They sit around In some of the largest buildings each as in a home. gives up the whole or part of her time to this work. without failing to make them attractive to the children The parish generally provides the rooms gratuitously. is managed by its own council and with its own Arbetsstuga organization. Though there exists a healthy competition amongst them. and they are now becoming favourite schools with the children. the Arbetsstugor in order that as many pupils as possible expense as possible. tables. as a rule. For the younger children. three times a week each. which from the beginning have proved successful. We have many young ladies who have devoted year after year to this noble and blessed vocation. Thus. The teaching is given by a staff of young ladies who mostly give their time freely. Kp the number of children. Practical tradesmen are also engaged to teach the diffe¬ rent trades. with their parents and with the governing bodies of the com¬ munity. We have indeed succeeded to an astonishing degree in maintaining the schools at a small cost. though some gentlemen also are members of the councils. The number of children attending one Arbetsstuga varies from 50 to 200. that is. they are chiefly the work of Swedish women. Every They have grown quietly.The excellent influence these institutions have had upon the character of the children has been proved everywhere. for two conse¬ cutive hours. the classes are mixed. or for very small remuneration. Boys and girls attend the Arbetsstuga separately every other day. who need to be taken care of are organized with as little is very large. Ten to twelve form one class. . The head of every Arbetsstuga is a lady who. may profit by them. They are organized and conducted by ladies. they are all founded on the same principles. and with full liberty.

which is visited by the inhabitants of the parish and the friends of the cause. weaving. or both. fret-sawing. rapidity and perfection in work. In order to counteract the restless dispositions so common to children part of the plan of the Arbetsstuga is. mended shoes. petticoats. chip and bast plaiting and needlework. This gives them handiness. that the pupils shall make several of each sort of article before they begin a new kind of work. rakes. they have woven mats. expenses of fresh materials for further work. brush-making. children's dresses and aprons. baskets of many kinds. for those who spend . Doctor Sven Nilsson. spades. shelves. for the elder pupils (10—14) various styles of bast work. small iron beds. they contribute The work done towards the maintenance of the Arbetsstuga. &c. wood-carving. sledges. the children have made numerous different kinds of objects. tables. hammers and other tools. chairs. with the simple and excellent new method of ventila¬ tion that has been invented by a Swedish pedagogue. or at one great public sale for all These sales more than cover the such worshops of the city. The ivorlt that is taught has been of various kinds: for the youngest (from 7— 9 years). aprons. either dinner or supper.Even small rooms separate trade is taught in a separate room will do. the children. baking troughs. pantaloons. made slippers. They have plaited hats. carpentering. basketwork. metal work. &c. but they get a meal instead. are sold once or twice a year at a kind of bazaar in the Arbets¬ stuga. netting. of the children's own work. a thing that the German medical men complain of as being done in the Kindergarten. made waistcoats with the buttonholes. as is not given to a reward. These numerous articles. We are very particular never to choose such kinds of work that will hurt the eyes of the children. they have made iron and steel instruments. &c Thus. shoe-mending.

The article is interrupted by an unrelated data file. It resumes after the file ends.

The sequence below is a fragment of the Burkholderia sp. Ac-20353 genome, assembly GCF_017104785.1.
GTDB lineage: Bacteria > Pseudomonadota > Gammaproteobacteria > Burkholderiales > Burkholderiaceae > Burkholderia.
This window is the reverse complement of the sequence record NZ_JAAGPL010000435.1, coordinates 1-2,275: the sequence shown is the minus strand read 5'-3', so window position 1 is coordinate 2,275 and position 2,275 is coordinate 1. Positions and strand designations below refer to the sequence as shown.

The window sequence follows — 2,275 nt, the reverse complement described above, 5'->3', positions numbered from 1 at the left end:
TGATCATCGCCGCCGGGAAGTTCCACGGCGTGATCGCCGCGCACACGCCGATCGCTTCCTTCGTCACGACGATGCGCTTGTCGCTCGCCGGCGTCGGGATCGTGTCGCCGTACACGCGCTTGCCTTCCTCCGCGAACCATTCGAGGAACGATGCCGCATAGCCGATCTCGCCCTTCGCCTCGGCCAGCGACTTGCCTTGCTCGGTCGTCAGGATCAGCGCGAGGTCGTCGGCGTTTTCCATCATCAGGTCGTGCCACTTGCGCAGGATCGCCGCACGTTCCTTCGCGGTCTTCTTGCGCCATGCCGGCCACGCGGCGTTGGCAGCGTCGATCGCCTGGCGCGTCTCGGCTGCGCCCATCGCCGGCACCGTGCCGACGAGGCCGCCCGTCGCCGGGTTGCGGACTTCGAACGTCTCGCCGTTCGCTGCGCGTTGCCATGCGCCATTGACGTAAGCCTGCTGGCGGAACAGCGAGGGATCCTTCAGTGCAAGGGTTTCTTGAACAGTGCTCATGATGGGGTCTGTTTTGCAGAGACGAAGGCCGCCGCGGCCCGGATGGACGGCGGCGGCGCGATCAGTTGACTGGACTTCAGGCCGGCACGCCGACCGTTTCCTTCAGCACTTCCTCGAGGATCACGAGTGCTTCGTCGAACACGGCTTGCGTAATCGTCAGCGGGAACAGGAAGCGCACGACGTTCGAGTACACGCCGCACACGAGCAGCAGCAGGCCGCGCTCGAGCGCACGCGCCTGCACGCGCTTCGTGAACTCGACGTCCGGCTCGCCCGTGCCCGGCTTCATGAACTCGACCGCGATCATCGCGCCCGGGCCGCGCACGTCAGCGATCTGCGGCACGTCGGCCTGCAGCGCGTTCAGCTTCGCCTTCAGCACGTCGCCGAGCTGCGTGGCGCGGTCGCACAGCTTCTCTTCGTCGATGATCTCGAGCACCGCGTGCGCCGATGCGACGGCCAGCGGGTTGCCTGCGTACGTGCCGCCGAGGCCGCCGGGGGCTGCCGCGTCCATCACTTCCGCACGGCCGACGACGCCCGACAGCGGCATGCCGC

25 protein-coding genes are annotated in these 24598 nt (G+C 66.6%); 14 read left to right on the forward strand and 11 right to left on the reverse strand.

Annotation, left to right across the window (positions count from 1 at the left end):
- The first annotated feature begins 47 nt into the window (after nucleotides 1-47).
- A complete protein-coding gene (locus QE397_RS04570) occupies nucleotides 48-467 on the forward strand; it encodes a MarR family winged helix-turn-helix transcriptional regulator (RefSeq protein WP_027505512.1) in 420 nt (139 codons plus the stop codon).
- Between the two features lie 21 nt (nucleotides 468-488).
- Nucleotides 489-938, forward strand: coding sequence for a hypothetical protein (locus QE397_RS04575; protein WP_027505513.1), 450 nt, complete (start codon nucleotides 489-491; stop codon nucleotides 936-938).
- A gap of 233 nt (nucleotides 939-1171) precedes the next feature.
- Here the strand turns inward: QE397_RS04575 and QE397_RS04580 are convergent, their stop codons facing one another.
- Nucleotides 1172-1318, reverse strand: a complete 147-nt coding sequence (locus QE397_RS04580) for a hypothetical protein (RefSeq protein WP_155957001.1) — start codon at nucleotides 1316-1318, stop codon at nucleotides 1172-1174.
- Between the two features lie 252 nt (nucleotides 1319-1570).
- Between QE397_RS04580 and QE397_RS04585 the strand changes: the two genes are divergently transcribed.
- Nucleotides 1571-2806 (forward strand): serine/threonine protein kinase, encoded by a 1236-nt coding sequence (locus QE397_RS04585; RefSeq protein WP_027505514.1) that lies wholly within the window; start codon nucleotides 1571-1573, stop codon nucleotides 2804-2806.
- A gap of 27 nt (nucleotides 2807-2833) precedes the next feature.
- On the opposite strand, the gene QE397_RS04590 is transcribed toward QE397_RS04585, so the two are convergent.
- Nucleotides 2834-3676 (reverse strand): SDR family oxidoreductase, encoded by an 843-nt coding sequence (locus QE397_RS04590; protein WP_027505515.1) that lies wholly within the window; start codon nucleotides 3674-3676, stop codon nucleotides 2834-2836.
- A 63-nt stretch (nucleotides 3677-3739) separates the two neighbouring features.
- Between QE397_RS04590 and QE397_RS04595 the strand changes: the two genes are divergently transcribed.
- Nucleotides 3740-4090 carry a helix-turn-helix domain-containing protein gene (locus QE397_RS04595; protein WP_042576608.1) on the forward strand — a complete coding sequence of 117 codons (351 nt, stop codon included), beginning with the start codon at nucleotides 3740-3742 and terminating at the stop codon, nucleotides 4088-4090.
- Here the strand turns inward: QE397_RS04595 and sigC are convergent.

considering it a severe punishment to be deprived of it. and also other materials. They put by the money received in this way. At present therefore. it teaches the young how to make good use of their leisure hours. gas and the teachers' salaries are defrayed by the above mentioned sales of work. The pupils wTho can do their work well receive. The expenses for food.500 poor children are taught and fed in the twelve Arbetsstugor of Stockholm. The money payed so much a yard. the ladies still keep as economical in their management as before. and they are most anxious to get this work. coals. as the children call it. by voluntary gifts and by contributions from the parish and from the municipality. has acted as a missionary at home and been the instrument of reforming bad parents. The children will often say to the teachers: »please give us some home work. through its enthusiasm unconsciously for work. service. thus gained by their own efforts is extremely valuable to them.the greater part of their day in the Arbetsstuga. everything included. many a child. and is chosen with regard to the tastes of the children. They may thus get chips. even if not paid for. The parents too appreciate it highly. or raffia bast for hat plaiting. and quietly. for which a small payment is given. When the income increases. Thus. materials for »home¬ work*. 1. The food is well prepared. in order to be able to receive proportionately more children. as well as to health and economy. The home-work has proved to be a valuable means of education. I may here quote what a Swedish sister af charity has told us: »I occasionally visited the home of a poor family living . The average cost of each child has amounted to from 15 shillings to one guinea a year. materials. as a re¬ ward for good behaviour or dexterity. in a savings bank by the help of the headmistress. we do so want to have some occupation at home».